Every Illinois resident will basically die in one of two ways, legally speaking. Either a person dies testate (meaning, he or she left a last will and testament) or intestate (meaning, there is no will). The latter can spark complications for loved ones regarding probate litigation.
When an adult dies without having executed a last will and testament, there are hearings held in a probate court that has jurisdiction over the particular estate. The purpose of these hearings is so the judge in question can determine how to distribute the decedent’s assets. If a valid will does exist, the estate owner likely designated someone to act as executor. Anyone considering writing an estate plan may wish to discuss potential designations such as executor or power of attorney with those so chosen before finalizing a particular plan to make sure they understand what they’re being asked to do and agree to it.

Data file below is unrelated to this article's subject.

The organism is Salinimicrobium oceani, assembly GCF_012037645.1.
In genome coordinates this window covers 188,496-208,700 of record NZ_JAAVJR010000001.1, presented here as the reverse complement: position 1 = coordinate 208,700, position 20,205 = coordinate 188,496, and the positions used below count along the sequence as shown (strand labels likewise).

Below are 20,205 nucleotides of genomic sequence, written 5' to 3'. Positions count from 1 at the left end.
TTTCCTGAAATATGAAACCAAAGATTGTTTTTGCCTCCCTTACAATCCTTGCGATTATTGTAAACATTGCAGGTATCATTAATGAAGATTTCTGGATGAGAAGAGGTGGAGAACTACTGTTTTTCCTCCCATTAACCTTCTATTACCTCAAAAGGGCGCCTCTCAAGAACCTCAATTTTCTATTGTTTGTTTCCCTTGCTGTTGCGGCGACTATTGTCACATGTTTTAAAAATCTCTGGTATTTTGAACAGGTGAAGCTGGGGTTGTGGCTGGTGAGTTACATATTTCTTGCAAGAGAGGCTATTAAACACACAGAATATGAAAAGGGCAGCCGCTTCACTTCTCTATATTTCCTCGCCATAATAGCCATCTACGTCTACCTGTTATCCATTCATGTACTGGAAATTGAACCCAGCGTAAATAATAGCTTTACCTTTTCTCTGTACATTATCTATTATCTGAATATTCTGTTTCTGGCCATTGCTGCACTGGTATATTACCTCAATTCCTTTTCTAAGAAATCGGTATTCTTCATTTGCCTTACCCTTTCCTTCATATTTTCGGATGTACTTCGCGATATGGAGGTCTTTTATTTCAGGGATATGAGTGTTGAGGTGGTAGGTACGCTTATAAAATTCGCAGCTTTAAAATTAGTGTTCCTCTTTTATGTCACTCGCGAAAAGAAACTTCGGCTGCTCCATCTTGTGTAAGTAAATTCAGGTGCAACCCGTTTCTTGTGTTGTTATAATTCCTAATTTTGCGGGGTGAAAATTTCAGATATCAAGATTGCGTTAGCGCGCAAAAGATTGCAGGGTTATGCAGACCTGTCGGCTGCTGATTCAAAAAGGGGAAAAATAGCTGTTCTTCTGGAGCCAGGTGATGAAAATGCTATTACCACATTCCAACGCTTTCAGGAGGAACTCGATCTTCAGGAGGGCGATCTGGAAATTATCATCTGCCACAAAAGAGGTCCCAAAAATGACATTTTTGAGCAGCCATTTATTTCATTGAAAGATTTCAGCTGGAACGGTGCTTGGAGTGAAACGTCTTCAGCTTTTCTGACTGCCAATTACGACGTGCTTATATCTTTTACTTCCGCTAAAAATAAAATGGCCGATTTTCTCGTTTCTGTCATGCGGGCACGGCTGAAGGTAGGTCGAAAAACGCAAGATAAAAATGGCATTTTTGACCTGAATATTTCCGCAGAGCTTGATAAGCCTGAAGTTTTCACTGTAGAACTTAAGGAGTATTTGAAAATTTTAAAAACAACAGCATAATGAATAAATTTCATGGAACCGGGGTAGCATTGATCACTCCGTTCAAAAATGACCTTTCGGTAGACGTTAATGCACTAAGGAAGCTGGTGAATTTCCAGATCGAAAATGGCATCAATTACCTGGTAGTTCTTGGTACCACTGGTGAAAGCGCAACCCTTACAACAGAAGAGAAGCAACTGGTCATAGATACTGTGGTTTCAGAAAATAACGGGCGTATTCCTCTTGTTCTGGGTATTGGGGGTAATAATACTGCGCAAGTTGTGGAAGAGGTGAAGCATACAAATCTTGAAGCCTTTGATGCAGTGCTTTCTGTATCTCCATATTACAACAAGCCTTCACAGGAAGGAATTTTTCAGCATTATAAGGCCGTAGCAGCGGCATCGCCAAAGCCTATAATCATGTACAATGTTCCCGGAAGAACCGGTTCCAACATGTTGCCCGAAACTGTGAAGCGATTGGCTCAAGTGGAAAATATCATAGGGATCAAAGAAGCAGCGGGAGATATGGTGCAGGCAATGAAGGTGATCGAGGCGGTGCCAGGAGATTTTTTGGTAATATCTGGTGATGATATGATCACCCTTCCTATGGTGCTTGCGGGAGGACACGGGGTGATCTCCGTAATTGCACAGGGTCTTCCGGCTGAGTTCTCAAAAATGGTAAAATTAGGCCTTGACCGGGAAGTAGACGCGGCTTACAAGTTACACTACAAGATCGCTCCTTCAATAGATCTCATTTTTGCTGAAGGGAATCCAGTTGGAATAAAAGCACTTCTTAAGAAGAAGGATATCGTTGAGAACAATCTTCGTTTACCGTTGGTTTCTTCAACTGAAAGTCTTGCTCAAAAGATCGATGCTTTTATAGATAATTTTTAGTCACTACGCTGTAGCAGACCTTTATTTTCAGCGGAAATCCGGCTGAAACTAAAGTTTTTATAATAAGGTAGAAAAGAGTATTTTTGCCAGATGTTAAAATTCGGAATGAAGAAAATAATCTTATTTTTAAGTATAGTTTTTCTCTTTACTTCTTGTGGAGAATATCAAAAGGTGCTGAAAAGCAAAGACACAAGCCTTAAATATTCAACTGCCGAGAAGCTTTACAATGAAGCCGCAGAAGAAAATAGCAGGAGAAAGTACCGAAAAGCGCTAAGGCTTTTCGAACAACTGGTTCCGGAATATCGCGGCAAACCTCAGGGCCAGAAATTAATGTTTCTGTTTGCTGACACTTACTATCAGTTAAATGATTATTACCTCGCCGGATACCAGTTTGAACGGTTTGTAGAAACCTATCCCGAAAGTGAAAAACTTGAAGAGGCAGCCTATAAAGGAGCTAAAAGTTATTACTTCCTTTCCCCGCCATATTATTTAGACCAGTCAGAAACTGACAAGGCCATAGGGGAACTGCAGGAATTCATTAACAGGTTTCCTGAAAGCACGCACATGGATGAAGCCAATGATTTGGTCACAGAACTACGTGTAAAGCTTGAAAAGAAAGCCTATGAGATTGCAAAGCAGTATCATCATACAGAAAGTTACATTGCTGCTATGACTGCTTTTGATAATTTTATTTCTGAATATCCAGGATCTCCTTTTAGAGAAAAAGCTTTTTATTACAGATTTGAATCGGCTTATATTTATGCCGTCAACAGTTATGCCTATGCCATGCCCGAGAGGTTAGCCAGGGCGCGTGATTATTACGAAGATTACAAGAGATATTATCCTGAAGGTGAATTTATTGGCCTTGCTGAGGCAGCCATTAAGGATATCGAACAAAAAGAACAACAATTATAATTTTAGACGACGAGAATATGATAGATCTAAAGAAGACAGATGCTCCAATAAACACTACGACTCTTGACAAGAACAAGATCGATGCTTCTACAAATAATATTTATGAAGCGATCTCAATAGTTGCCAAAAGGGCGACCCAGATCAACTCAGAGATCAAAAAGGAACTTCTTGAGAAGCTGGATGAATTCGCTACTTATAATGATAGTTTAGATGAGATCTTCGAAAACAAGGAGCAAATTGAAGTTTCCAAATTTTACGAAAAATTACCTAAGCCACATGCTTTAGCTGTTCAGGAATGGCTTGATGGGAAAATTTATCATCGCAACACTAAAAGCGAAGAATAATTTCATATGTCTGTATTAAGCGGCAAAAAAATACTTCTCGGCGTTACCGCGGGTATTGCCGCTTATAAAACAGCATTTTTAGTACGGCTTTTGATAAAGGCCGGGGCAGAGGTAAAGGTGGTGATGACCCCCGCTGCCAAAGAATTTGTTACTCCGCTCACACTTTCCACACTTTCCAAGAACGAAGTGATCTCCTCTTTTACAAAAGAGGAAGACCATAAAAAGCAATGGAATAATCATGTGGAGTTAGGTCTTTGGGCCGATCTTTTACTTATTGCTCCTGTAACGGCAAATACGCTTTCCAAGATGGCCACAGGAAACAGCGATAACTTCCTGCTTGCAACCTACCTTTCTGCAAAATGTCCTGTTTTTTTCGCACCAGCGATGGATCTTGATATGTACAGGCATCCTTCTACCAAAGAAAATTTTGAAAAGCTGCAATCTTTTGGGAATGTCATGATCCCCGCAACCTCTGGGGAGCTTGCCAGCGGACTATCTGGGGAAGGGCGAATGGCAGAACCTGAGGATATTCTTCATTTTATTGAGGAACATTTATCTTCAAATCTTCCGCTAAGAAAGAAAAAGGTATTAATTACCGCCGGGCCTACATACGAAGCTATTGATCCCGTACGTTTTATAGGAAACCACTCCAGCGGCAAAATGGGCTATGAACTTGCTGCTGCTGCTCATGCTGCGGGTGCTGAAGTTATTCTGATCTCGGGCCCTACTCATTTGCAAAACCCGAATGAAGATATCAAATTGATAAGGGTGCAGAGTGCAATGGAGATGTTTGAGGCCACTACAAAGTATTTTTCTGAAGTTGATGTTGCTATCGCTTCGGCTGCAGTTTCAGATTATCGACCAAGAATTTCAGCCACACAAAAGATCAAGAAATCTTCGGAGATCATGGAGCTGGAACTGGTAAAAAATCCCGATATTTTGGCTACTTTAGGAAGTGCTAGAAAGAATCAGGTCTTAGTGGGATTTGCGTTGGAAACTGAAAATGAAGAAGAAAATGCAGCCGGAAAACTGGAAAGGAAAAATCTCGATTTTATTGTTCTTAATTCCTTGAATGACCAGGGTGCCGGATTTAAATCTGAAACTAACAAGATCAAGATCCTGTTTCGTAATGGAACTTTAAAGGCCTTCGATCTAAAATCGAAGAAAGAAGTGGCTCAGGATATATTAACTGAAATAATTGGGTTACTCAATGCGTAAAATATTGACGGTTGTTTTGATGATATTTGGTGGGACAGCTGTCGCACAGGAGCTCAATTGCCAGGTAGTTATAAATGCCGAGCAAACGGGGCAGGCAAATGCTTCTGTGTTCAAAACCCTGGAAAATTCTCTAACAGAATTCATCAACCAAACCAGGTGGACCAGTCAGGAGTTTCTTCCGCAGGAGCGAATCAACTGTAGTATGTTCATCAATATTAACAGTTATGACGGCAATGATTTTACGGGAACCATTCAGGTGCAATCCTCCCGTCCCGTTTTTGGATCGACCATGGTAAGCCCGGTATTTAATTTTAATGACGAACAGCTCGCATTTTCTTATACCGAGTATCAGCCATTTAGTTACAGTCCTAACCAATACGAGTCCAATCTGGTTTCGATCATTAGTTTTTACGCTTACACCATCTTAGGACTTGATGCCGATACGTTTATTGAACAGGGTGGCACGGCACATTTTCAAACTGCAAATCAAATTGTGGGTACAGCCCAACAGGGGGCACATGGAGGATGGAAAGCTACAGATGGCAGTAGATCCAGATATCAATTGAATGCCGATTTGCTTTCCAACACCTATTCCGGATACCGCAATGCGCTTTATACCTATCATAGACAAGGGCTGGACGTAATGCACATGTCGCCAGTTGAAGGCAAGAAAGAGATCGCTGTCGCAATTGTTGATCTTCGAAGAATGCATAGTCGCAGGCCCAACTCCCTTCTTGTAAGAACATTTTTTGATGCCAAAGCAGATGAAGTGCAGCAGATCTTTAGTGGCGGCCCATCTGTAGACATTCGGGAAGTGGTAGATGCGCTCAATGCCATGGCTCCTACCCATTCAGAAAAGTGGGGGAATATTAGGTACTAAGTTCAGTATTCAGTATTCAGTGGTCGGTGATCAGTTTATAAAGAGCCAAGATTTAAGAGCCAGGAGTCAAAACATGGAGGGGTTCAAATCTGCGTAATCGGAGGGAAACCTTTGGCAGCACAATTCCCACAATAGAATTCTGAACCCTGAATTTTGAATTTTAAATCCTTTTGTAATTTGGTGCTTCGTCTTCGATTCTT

Regarding intestate proceedings, if there are assets to be distributed, someone must file a petition to become administrator of the estate. The duties carried out under this role are much the same as the responsibilities of an executor. Intestacy laws vary by state.
In addition to collecting assets and also seeking an estate valuation, any and all legal issues regarding debts, taxes or any lawsuits that have been filed against the estate must be resolved. The roles of executor and administrator are important and often, stressful. Seeking consultation with an experienced Illinois probate litigation attorney is a good idea when guidance and support are needed regarding such matters.